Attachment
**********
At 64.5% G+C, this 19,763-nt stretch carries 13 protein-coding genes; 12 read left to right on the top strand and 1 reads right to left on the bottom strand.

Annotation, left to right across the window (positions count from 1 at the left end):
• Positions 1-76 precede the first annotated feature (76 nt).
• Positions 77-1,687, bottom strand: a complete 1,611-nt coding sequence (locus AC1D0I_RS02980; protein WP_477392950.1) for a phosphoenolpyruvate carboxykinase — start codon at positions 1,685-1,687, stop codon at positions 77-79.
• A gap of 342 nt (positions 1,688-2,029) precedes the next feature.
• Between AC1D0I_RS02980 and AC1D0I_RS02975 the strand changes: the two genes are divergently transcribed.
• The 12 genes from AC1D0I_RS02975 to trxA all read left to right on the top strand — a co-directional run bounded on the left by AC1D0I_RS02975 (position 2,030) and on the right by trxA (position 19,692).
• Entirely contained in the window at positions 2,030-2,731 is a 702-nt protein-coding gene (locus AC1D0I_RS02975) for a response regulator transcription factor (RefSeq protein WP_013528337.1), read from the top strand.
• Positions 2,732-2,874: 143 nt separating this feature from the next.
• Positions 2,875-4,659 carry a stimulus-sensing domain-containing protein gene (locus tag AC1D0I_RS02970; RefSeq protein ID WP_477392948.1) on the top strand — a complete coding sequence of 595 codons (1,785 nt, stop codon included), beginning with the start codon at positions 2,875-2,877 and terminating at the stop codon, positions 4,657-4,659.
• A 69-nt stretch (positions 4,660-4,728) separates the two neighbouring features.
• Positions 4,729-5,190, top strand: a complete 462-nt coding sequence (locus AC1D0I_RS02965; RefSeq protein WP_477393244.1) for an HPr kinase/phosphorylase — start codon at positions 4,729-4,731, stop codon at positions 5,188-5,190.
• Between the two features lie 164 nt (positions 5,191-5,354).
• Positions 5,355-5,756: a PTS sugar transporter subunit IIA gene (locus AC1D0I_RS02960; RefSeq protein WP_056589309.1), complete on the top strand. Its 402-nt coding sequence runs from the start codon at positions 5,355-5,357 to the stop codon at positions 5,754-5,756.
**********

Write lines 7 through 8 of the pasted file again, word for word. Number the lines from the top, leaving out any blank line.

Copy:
• The 12 genes from AC1D0I_RS02975 to trxA all read left to right on the top strand — a co-directional run bounded on the left by AC1D0I_RS02975 (position 2,030) and on the right by trxA (position 19,692).
• Entirely contained in the window at positions 2,030-2,731 is a 702-nt protein-coding gene (locus AC1D0I_RS02975) for a response regulator transcription factor (RefSeq protein WP_013528337.1), read from the top strand.